Drahtwerk Wagener GmbH & Co. KG

Am Hünengraben, 1
Altena - Arnsberg
Germany (58762)
Tel: +49 2352 9280 0
Contact person:
Markus Giese
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Drahtwerk Wagener: the fight against COVID-19 in the eyes of a German drawing mill

Published: - 10/06/2020 Author: Pepe, Sales Dep.
Drahtwerk Wagener: the fight against COVID-19 in the eyes of a German drawing mill

Recently, we had the opportunity to exchange a few words with Mr. Markus Giese, Drahtwerk Wagener CEO, regarding the whole Covid-19 situation, how it has affected the company and the plans for the future.

In December, when we were talking about coronavirus as something very far away, would you have ever imagined that it could come all the way here with such consequences?

"I learnt about the virus in January, when I was travelling with a friend who works for a Chinese company. He told me that his colleagues were not allowed to travel to Europe for business purposes and his trips to China had been postponed. At that time, I still believed that China would be in a position to keep the virus under control, preventing it from spreading to other countries. As many people, I was convinced that Europe would not be hit."

How did you experience the first weeks of pandemic? Did you shut down the company completely, or were you able to keep some departments up and running? What impact did the pandemic have on the morale of your team?

"At first, there was a lot of uncertainty. Every day, there were news articles with the latest information about how not to be infected. It was hard to believe what was happening in Italy and Spain; I was shocked to see how serious the situation had become in China.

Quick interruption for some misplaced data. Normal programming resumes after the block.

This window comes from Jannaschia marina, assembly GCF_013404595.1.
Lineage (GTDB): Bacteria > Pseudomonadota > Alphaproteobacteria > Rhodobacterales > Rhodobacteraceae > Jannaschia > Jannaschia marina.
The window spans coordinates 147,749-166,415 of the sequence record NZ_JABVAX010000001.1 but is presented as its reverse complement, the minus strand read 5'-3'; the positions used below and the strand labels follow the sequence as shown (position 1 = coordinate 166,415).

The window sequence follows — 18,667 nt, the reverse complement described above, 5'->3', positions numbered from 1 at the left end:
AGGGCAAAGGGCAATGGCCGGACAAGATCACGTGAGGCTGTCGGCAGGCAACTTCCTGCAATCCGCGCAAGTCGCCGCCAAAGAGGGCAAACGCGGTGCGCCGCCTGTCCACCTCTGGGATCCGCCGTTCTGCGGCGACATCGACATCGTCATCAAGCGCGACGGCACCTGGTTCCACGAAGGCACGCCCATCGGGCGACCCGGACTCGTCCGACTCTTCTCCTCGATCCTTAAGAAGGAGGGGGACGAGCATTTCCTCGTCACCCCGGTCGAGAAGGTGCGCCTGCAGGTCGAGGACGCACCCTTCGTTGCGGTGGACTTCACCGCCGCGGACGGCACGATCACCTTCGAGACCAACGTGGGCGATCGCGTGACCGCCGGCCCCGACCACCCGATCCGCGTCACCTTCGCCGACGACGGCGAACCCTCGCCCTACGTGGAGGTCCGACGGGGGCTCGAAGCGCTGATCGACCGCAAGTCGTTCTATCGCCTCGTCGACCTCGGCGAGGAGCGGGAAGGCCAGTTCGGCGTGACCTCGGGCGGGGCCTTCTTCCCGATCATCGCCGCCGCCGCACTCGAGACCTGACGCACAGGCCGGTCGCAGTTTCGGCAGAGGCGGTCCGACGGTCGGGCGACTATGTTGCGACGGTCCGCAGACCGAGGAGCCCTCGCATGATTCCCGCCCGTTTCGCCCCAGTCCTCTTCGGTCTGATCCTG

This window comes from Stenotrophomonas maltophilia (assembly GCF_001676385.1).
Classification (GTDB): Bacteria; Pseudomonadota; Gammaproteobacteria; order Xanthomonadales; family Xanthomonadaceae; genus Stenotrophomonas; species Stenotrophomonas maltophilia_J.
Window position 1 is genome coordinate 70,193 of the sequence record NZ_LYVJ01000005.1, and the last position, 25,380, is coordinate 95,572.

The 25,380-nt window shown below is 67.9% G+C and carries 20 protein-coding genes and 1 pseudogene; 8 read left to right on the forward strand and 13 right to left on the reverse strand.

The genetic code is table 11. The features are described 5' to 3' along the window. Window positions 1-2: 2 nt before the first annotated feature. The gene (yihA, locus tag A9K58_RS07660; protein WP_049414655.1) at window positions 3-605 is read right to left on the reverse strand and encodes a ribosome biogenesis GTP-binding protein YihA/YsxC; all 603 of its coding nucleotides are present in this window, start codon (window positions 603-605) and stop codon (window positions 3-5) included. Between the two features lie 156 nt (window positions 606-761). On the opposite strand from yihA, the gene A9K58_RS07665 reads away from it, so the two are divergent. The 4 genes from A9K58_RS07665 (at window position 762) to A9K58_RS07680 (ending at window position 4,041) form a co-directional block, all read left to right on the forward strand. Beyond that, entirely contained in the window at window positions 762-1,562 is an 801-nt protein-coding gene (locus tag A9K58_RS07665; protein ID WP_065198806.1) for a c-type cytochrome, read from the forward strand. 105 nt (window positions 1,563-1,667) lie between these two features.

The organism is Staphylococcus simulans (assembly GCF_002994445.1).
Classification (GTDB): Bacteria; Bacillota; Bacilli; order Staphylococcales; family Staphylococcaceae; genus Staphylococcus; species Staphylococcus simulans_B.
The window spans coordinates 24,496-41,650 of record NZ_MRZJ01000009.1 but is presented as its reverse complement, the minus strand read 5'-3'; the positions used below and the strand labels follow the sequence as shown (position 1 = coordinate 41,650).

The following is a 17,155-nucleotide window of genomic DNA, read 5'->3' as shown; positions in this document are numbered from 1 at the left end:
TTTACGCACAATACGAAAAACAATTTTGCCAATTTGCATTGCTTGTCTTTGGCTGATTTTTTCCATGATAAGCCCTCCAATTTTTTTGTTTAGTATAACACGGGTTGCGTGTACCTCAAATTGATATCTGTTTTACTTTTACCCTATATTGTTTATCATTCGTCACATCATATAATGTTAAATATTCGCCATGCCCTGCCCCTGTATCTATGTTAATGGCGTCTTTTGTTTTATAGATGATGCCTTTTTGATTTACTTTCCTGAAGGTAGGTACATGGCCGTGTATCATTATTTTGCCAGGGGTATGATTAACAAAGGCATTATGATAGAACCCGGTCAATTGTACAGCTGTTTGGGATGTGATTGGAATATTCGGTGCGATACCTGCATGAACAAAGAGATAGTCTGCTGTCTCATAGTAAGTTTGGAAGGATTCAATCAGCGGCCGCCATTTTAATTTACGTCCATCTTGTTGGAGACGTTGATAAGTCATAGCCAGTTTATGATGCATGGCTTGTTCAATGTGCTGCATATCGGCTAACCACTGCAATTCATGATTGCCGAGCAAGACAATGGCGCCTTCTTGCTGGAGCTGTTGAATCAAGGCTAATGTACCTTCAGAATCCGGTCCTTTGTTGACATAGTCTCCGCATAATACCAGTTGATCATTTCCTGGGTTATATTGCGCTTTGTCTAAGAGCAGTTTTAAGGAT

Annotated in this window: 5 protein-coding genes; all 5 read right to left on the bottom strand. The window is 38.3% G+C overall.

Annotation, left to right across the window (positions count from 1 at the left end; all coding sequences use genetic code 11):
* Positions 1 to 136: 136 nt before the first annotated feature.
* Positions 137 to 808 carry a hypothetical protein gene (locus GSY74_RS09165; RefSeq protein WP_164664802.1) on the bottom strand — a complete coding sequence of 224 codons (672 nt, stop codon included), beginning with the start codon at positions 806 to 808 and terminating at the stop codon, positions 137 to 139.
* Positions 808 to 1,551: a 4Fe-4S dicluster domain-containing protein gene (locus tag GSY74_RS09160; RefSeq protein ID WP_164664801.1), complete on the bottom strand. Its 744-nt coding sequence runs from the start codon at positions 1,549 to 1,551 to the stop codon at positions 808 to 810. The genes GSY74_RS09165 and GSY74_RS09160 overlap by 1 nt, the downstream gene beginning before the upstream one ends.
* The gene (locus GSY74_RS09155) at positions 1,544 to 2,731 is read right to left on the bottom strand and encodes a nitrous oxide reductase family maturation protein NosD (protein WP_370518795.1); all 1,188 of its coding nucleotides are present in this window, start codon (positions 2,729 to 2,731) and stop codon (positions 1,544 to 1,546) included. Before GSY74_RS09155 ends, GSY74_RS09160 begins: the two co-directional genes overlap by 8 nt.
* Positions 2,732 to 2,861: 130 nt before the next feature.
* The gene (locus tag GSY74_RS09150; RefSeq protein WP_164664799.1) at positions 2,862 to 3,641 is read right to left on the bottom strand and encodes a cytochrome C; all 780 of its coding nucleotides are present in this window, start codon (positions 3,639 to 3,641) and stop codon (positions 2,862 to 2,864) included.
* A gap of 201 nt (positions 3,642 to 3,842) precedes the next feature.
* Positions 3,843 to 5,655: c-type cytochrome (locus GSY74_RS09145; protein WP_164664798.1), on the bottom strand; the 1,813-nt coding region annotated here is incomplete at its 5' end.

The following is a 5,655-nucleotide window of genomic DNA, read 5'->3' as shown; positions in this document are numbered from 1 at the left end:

We tried to follow the safety instructions as much as we could and continued to work in factories as “usual” as possible, encouraging home-office practices where possible.
From my perspective, people have grown to care more for each other. This has been tangible in our company, where the team spirit has been greatly strengthened."

In detail, what measures did you have to implement in order to comply with the safety standards of your country?

"First of all, the most important thing was for employees to understand that their habits had to change. Keep distance, wash your hands, avoid touching your face, stay at home, do not meet friends. Especially the younger people, who felt immune from the virus.
We reduced the visits into the company as much as we could. All travels and meetings were canceled. Of course, we have glued distance instructions to the floor, set up plexiglass panels, placed disinfectant dispensers everywhere, increased cleaning intervals, and posted written instructions on how to behave in each area."

Do you think these measures are adequate to fight the pandemic? Why?

"According to my point of view, it was alright to impose all these measures. There was no information about the virus - how it spread, who would be in danger, who could survive the disease. Therefore, it was important to do all we could to protect everyone. Now that we have some more knowledge about it we can step by step loosen the measures and allow more freedom. It is a fact that the countries that underestimated the virus at first are still fighting to try to stop the deaths and contagion."

Did you have to re-evaluate your goals and priorities in the short/medium term?

"First of all, we feel blessed that we got to this point without being affected personally. As far as our business is concerned, we have to re-evaluate our goals in any way. Of course, the world will be different after the pandemic will be overcome. Nevertheless, nobody knows how it will be in reality. Things change every day. It is our main obligation to watch carefully the different developments and anticipate trends as soon as possible. We are a medium size company, we are no game changer. We can only influence the small space in our factory."